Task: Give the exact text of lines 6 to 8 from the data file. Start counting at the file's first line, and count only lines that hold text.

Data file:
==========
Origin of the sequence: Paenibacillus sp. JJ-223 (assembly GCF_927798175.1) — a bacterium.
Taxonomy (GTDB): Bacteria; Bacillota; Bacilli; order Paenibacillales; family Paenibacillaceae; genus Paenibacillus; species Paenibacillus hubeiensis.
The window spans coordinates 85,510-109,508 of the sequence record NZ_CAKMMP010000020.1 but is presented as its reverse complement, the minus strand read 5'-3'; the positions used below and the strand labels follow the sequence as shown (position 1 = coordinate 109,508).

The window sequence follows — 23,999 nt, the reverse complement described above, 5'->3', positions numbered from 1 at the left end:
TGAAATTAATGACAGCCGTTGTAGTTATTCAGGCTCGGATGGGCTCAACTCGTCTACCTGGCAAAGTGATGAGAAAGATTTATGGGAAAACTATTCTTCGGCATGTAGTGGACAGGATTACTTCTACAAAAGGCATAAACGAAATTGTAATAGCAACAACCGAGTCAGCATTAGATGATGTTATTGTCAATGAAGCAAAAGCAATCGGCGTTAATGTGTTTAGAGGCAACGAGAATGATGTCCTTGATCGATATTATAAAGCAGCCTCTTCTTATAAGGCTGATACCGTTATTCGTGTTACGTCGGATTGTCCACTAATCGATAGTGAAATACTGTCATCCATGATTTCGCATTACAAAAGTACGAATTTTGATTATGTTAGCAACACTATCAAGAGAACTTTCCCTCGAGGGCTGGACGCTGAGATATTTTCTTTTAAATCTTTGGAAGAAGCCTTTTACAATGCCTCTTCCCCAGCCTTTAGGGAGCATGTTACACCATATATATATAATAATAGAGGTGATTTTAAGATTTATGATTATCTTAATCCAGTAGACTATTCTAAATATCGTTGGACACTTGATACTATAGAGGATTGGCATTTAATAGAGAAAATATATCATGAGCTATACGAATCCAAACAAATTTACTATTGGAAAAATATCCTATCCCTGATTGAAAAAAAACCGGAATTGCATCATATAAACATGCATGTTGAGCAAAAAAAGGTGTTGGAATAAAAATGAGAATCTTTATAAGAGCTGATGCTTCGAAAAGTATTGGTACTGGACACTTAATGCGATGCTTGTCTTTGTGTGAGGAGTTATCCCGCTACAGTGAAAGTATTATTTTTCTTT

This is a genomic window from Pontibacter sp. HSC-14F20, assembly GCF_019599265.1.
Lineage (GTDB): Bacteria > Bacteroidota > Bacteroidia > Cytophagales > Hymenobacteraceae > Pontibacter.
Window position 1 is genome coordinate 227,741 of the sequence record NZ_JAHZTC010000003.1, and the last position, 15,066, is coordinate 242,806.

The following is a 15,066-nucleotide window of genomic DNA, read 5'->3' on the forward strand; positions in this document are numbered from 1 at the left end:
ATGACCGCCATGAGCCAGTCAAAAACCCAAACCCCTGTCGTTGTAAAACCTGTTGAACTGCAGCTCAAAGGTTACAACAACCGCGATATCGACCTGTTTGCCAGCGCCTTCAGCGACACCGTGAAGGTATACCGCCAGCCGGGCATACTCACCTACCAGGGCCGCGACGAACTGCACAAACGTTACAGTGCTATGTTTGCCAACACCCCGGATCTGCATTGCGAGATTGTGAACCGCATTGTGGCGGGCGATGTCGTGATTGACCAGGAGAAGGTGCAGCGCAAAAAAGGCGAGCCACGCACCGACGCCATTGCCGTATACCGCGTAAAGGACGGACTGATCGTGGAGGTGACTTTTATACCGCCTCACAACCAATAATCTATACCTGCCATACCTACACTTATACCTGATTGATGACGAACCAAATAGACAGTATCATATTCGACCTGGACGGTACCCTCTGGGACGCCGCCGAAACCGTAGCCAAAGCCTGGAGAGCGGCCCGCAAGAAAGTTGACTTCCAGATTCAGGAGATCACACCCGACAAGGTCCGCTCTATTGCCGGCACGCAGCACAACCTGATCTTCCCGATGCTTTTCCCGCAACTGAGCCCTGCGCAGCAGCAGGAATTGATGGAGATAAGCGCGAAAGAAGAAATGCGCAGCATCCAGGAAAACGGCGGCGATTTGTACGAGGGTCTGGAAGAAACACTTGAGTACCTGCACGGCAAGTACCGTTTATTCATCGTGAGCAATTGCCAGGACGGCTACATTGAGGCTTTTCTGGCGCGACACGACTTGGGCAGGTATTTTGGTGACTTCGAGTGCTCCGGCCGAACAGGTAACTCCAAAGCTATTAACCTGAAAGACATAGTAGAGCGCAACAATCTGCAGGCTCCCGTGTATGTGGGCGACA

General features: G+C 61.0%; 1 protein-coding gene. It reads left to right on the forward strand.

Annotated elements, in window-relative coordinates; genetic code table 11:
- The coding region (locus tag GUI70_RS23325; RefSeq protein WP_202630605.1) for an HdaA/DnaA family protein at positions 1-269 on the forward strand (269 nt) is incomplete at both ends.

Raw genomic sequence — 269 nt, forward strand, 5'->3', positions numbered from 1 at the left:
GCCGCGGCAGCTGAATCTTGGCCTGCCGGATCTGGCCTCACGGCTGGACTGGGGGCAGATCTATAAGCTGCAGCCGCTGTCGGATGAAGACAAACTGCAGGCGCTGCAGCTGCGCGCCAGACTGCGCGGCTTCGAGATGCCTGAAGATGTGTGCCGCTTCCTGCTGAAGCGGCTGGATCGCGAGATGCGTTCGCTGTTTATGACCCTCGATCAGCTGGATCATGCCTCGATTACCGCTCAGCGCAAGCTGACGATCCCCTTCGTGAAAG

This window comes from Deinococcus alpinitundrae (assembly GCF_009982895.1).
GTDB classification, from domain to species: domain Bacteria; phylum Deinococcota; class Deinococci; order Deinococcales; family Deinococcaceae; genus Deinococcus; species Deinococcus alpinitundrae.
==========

This is a genomic window from Pontibacter sp. HSC-14F20, assembly GCF_019599265.1.
Lineage (GTDB): Bacteria > Bacteroidota > Bacteroidia > Cytophagales > Hymenobacteraceae > Pontibacter.
Window position 1 is genome coordinate 227,741 of the sequence record NZ_JAHZTC010000003.1, and the last position, 15,066, is coordinate 242,806.